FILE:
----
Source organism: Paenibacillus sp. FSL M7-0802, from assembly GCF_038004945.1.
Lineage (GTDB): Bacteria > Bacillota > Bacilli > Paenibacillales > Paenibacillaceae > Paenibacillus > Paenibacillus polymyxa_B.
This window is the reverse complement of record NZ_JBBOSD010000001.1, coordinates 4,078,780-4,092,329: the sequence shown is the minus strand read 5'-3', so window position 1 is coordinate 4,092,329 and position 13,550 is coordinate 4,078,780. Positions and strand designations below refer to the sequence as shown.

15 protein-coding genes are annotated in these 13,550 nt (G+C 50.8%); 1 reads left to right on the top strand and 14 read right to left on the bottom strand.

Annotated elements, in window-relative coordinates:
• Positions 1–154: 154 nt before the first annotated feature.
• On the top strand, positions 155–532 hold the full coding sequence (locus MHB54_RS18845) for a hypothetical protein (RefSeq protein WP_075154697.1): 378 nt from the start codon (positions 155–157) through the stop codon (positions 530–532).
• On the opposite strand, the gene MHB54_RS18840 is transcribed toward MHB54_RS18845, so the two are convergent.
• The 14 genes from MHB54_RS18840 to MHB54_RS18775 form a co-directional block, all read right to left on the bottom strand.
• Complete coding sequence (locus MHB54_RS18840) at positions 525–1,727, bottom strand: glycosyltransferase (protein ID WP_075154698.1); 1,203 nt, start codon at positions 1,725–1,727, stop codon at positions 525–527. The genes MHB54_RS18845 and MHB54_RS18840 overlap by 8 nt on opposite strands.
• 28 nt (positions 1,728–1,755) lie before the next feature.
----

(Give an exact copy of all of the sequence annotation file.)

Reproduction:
Source organism: Paenibacillus sp. FSL M7-0802, from assembly GCF_038004945.1.
Lineage (GTDB): Bacteria > Bacillota > Bacilli > Paenibacillales > Paenibacillaceae > Paenibacillus > Paenibacillus polymyxa_B.
This window is the reverse complement of record NZ_JBBOSD010000001.1, coordinates 4,078,780-4,092,329: the sequence shown is the minus strand read 5'-3', so window position 1 is coordinate 4,092,329 and position 13,550 is coordinate 4,078,780. Positions and strand designations below refer to the sequence as shown.

15 protein-coding genes are annotated in these 13,550 nt (G+C 50.8%); 1 reads left to right on the top strand and 14 read right to left on the bottom strand.

Annotated elements, in window-relative coordinates:
• Positions 1–154: 154 nt before the first annotated feature.
• On the top strand, positions 155–532 hold the full coding sequence (locus MHB54_RS18845) for a hypothetical protein (RefSeq protein WP_075154697.1): 378 nt from the start codon (positions 155–157) through the stop codon (positions 530–532).
• On the opposite strand, the gene MHB54_RS18840 is transcribed toward MHB54_RS18845, so the two are convergent.
• The 14 genes from MHB54_RS18840 to MHB54_RS18775 form a co-directional block, all read right to left on the bottom strand.
• Complete coding sequence (locus MHB54_RS18840) at positions 525–1,727, bottom strand: glycosyltransferase (protein ID WP_075154698.1); 1,203 nt, start codon at positions 1,725–1,727, stop codon at positions 525–527. The genes MHB54_RS18845 and MHB54_RS18840 overlap by 8 nt on opposite strands.
• 28 nt (positions 1,728–1,755) lie before the next feature.